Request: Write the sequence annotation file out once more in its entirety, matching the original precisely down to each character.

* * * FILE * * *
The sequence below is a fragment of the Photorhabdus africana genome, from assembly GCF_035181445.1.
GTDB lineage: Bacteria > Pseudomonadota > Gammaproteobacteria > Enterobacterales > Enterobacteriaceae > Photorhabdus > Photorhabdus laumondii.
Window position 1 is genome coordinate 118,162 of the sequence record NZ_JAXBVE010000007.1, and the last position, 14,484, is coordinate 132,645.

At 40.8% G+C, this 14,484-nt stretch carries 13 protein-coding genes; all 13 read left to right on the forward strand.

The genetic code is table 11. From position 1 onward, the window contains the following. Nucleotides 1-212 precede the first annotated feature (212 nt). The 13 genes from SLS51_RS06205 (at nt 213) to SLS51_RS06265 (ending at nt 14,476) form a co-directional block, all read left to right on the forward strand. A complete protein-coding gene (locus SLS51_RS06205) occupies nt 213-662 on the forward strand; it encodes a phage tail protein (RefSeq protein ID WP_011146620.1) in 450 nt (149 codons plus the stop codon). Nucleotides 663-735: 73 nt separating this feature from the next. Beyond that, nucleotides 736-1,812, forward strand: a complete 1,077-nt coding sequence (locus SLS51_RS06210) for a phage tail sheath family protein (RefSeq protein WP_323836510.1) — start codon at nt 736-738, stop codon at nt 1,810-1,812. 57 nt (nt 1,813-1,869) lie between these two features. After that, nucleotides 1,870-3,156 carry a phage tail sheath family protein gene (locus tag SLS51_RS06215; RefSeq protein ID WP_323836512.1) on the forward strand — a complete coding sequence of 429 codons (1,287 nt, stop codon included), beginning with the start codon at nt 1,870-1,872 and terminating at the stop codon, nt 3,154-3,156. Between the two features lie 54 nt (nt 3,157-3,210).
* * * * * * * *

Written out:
The sequence below is a fragment of the Photorhabdus africana genome, from assembly GCF_035181445.1.
GTDB lineage: Bacteria > Pseudomonadota > Gammaproteobacteria > Enterobacterales > Enterobacteriaceae > Photorhabdus > Photorhabdus laumondii.
Window position 1 is genome coordinate 118,162 of the sequence record NZ_JAXBVE010000007.1, and the last position, 14,484, is coordinate 132,645.

At 40.8% G+C, this 14,484-nt stretch carries 13 protein-coding genes; all 13 read left to right on the forward strand.

The genetic code is table 11. From position 1 onward, the window contains the following. Nucleotides 1-212 precede the first annotated feature (212 nt). The 13 genes from SLS51_RS06205 (at nt 213) to SLS51_RS06265 (ending at nt 14,476) form a co-directional block, all read left to right on the forward strand. A complete protein-coding gene (locus SLS51_RS06205) occupies nt 213-662 on the forward strand; it encodes a phage tail protein (RefSeq protein ID WP_011146620.1) in 450 nt (149 codons plus the stop codon). Nucleotides 663-735: 73 nt separating this feature from the next. Beyond that, nucleotides 736-1,812, forward strand: a complete 1,077-nt coding sequence (locus SLS51_RS06210) for a phage tail sheath family protein (RefSeq protein WP_323836510.1) — start codon at nt 736-738, stop codon at nt 1,810-1,812. 57 nt (nt 1,813-1,869) lie between these two features. After that, nucleotides 1,870-3,156 carry a phage tail sheath family protein gene (locus tag SLS51_RS06215; RefSeq protein ID WP_323836512.1) on the forward strand — a complete coding sequence of 429 codons (1,287 nt, stop codon included), beginning with the start codon at nt 1,870-1,872 and terminating at the stop codon, nt 3,154-3,156. Between the two features lie 54 nt (nt 3,157-3,210).